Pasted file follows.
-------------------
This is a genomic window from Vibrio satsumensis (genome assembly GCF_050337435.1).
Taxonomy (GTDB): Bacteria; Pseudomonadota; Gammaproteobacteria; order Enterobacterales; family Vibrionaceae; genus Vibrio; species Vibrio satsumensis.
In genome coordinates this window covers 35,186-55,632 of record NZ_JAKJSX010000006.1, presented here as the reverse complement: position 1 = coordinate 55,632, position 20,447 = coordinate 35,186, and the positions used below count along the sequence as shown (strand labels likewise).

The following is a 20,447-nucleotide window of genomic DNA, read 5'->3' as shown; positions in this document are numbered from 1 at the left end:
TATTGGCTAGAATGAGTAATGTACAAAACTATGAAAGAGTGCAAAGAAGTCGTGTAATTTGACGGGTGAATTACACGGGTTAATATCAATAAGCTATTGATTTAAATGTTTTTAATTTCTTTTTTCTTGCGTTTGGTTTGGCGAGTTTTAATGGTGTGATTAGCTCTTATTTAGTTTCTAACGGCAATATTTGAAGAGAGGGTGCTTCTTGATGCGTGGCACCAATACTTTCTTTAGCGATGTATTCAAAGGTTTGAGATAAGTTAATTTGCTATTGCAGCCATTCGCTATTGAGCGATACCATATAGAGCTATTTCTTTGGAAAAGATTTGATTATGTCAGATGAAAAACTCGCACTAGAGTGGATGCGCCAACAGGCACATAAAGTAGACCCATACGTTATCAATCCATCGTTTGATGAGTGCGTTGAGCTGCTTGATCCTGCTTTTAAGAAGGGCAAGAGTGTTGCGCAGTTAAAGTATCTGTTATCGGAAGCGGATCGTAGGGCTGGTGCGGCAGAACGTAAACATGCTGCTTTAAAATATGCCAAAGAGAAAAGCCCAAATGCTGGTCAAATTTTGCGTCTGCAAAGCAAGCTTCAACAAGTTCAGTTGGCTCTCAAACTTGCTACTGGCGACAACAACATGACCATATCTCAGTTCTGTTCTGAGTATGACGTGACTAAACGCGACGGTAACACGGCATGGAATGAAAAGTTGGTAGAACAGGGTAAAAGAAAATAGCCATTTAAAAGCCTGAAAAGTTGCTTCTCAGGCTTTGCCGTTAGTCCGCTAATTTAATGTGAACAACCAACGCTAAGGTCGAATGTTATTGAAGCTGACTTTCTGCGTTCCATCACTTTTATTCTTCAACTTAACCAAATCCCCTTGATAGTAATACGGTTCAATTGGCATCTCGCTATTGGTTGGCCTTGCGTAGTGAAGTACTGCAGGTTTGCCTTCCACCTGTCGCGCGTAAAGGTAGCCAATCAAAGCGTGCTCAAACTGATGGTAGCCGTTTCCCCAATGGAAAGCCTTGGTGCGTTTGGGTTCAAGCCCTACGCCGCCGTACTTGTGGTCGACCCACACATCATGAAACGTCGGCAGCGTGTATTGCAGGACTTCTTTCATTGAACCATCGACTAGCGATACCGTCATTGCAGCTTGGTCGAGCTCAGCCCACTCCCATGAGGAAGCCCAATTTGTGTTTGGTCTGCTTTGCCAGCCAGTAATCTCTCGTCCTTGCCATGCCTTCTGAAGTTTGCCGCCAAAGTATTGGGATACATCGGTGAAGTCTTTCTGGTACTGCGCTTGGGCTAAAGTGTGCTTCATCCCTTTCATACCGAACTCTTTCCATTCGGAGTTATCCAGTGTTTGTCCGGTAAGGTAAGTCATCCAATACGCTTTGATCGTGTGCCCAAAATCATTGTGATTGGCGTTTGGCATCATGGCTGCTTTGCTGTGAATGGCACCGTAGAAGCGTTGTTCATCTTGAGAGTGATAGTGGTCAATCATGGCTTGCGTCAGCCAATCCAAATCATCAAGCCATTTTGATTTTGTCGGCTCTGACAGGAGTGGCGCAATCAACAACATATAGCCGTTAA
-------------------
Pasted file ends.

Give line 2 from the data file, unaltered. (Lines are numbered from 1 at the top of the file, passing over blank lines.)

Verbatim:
Taxonomy (GTDB): Bacteria; Pseudomonadota; Gammaproteobacteria; order Enterobacterales; family Vibrionaceae; genus Vibrio; species Vibrio satsumensis.